A secretary of state at Poland’s Foreign Ministry said abortions offered to Polish women in Czech clinics are “an encouragement to violate the rights of Polish citizens” and could affect bilateral relations.
Claudia Ciobanu, Warsaw
May 3, 2021
The Polish government on Monday confirmed a report by the Czech weekly Respekt that a representative of the Polish embassy in Prague had sent a letter to the Czech health minister in March asking him to intervene to block legislation being debated by the Czech parliament that would clarify the terms under which foreigners can get abortions in the country.
The intervention by the Polish chargé d’affaires in Prague, described as diplomatically unusual by a Czech deputy minister for legislation, indicates that the right-wing Law and Justice-led (PiS) government is now looking to prevent Polish women from seeking a termination abroad after it engineered a near-total ban on abortion at home. On October 22, the Constitutional Tribunal, which has been illegally stuffed with PiS-friendly judges, ruled that abortions in the case of a malformation of the foetus are unconstitutional.
Angered and disappointed with the recent anti-abortion court ruling in her home country, a young Polish artist living in the Czech Republic is organising help for her compatriots.
Anja Vladisavljevic, Zagreb
November 9, 2020
“Sadness, big sadness, disappointment… and anger”: that's what a Polish artist residing in the Czech capital, Jolanta Nowaczyk, felt when she learnt last month about the anti-abortion court ruling in her home country.
Soon after the controversial court decision on October 22, which effectively outlaws abortion by banning terminations where the foetus is severely damaged or malformed, Nowaczyk organised a protest in front of the Polish embassy in Prague. But that was not the only action she took: Nowaczyk is now also launching an initiative that aims to help Polish women needing an abortion to come to the Czech Republic for the procedure.
How Poland’s far-right government is pushing abortion underground
A year ago, mass protests in Poland defeated a new abortion ban. But the ruling party, supported by the church, continues to cut reproductive rights – leaving people at the mercy of the black market.
By Alex Cocotas
Thursday 30 November 2017
Barbara Nowacka first had an inkling that something exceptional was happening on the morning of the protests. It was October 2016, and a journalist she knew, a conservative, called to ask how it was looking. She told him she had no idea what was going to happen. The journalist told her that his two daughters had gone to school that morning dressed in black. Perhaps, Nowacka thought, this could be big.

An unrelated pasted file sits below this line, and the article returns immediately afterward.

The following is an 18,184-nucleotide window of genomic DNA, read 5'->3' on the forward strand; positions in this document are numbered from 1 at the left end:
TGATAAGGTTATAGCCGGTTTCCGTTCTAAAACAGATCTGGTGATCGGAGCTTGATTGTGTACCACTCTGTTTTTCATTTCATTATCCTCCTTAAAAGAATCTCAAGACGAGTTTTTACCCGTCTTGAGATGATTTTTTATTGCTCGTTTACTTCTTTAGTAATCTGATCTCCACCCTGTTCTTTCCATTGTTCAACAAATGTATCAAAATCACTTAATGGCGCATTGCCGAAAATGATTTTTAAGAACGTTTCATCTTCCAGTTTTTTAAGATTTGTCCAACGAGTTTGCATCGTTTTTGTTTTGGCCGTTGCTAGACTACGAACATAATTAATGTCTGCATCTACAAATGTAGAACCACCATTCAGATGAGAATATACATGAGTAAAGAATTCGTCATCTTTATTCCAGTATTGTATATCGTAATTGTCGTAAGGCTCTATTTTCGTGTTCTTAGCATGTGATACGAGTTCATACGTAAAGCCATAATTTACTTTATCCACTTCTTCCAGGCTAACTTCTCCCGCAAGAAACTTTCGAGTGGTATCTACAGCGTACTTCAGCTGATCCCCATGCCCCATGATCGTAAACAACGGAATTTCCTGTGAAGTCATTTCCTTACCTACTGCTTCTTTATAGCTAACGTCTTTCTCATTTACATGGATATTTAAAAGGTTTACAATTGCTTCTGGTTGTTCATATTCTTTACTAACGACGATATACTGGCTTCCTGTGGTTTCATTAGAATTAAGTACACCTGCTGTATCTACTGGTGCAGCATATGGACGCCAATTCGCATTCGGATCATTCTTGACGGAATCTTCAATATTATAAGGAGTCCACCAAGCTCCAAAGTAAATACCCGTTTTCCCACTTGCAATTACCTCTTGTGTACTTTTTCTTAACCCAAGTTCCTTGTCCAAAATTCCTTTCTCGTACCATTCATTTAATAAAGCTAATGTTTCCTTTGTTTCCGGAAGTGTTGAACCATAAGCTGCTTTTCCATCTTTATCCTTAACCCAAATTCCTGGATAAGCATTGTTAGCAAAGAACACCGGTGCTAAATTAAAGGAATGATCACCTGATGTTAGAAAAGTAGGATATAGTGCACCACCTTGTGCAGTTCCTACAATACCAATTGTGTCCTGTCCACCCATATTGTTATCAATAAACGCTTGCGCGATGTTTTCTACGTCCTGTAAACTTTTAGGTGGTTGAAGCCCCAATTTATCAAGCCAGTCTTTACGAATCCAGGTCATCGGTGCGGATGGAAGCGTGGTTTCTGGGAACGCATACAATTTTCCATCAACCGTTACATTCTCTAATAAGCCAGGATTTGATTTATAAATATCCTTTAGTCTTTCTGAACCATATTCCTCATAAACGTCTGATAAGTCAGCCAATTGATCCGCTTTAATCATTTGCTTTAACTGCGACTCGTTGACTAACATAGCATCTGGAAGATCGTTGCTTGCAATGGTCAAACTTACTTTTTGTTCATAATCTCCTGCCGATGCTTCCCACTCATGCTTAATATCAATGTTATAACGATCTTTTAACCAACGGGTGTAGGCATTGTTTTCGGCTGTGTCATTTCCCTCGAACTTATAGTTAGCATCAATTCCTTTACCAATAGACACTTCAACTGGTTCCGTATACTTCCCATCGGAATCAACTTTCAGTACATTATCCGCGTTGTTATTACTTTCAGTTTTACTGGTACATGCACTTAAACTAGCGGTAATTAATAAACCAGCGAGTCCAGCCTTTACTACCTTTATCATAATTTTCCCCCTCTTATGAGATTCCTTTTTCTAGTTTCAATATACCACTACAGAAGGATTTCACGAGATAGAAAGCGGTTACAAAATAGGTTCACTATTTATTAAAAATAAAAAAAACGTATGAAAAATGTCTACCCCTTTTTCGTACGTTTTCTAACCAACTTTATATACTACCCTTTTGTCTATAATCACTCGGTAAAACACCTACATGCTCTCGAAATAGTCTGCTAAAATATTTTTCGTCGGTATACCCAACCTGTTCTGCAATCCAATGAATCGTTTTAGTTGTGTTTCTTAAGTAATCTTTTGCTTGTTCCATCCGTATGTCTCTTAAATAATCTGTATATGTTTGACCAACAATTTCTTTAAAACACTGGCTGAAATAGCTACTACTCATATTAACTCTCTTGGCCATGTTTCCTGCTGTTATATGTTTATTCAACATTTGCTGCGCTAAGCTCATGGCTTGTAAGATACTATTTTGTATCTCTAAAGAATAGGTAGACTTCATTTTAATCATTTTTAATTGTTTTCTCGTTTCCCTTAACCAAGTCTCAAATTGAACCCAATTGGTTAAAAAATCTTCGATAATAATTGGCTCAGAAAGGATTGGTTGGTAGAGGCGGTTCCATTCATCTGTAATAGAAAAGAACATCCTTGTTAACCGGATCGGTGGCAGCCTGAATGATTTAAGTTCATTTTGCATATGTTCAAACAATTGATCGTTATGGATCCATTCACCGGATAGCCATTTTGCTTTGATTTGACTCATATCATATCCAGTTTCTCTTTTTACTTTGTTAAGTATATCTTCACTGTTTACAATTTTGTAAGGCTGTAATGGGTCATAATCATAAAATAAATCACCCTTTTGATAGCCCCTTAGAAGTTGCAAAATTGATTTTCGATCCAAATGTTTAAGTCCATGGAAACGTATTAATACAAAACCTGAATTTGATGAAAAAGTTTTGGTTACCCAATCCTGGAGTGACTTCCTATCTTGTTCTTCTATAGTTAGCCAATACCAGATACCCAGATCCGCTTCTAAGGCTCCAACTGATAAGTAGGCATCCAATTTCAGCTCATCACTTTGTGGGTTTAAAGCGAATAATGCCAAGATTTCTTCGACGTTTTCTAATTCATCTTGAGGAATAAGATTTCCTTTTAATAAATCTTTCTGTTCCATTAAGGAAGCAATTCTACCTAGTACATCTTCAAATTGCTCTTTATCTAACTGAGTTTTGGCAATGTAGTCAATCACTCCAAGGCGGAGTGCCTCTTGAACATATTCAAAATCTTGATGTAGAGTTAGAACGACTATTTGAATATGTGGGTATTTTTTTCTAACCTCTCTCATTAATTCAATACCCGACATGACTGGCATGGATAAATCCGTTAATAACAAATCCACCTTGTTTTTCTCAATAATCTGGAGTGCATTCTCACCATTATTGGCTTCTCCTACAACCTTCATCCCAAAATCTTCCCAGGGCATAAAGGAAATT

A ban on abortion in Poland had been put forward in parliament six months earlier, and Nowacka, a leftwing politician and long-time social activist, was a leading figure in the movement to oppose it. Nationwide protests had been scheduled for 3 October, but like most people, she had little hope that they would succeed. Perhaps they would get a nice crowd, a little media coverage; but it would ultimately be a gesture. The law would pass.
continued at source: https://www.theguardian.com/news/2017/nov/30/how-polands-far-right-government-is-pushing-abortion-underground
How women’s rights have still been hit despite abortion ban climbdown in Poland
By Chris Harris
Oct 17, 2017
Poland may have kicked a near-total abortion ban into the long grass but women’s sexual and reproductive rights have taken a hit in the last year, campaigners have told Euronews.
Around 100,000 people hit the streets on October 3 last year to protest against moves to outlaw all cases of women terminating their pregnancies.
The civil disobedience – called the Black Protest – forced the government to abandon the proposals
But activists claim women’s rights have still been hit over the last year as the government introduced more subtle changes to discourage abortion.
Continued at source: http://www.euronews.com/2017/10/17/how-women-s-rights-have-still-been-hit-despite-abortion-ban-climbdown-in-poland
Published November 03, 2016 Associated Press
PRENZLAU, Germany – While the streets of Warsaw have been engulfed by vehement protests over the government's plan to further restrict abortion, individual Polish women are struggling daily to find ways of ending their unwanted pregnancies.
Monika, 19, had recently split up with her boyfriend when she realized with horror that she was pregnant. With no partner, no money and years of education ahead, she felt an abortion was her only option. But abortion in Poland is illegal in most cases and even when she tracked down a doctor rumored to bend the rules, he refused.
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Source: Associated Press